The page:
The distribution of lung cancer mortality in Cape Town and related factors
The original publication is available at http://www.samj.org.za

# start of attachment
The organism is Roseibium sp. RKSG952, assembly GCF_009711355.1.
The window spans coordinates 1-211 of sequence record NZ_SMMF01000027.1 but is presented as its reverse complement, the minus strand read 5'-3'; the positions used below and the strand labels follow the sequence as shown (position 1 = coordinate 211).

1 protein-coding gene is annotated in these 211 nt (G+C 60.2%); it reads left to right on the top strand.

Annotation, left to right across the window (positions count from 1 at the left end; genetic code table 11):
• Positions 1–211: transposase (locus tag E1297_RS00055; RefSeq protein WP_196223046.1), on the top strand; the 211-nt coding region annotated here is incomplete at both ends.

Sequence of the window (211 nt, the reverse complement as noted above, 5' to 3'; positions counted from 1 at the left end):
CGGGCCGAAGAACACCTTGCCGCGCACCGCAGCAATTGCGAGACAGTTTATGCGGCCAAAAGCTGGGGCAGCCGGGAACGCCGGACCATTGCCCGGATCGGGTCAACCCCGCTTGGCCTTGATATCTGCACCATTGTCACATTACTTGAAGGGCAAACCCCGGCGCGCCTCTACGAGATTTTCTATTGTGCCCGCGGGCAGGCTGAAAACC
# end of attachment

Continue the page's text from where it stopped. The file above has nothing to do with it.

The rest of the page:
Lung cancer, a disease which primarily occurs in urban areas, caused 1130 deaths during 1984-1988 in Cape Town. It is the most prevalent cause of cancer death in men and is second only to breast cancer in women. It was responsible for 22,9% of all cancer deaths in Cape Town during the 3-year period. The cartographic representation of standardised mortality ratios shows that the incidence of lung cancer mortality in Cape Town is appreciably higher in men than women, and in coloured people than in white people. Coloured men are the group most at risk. Despite the important role smoking habits play in the aetiology of lung cancer, the results of the ecological analyses show that environmental factors are partly responsible for the incidence of the disease. In the case of white people demographic as well as socioeconomic variables, such as age, home language, religious affiliation and level of education, were identified by the multivariate statistical techniques as associated variables. In the case of coloured people the factors that play a role are chiefly socio-economic ones, such as unemployment, home owner status and type of housing. Positive relationship with low socio-economic status pertains only to coloured people.
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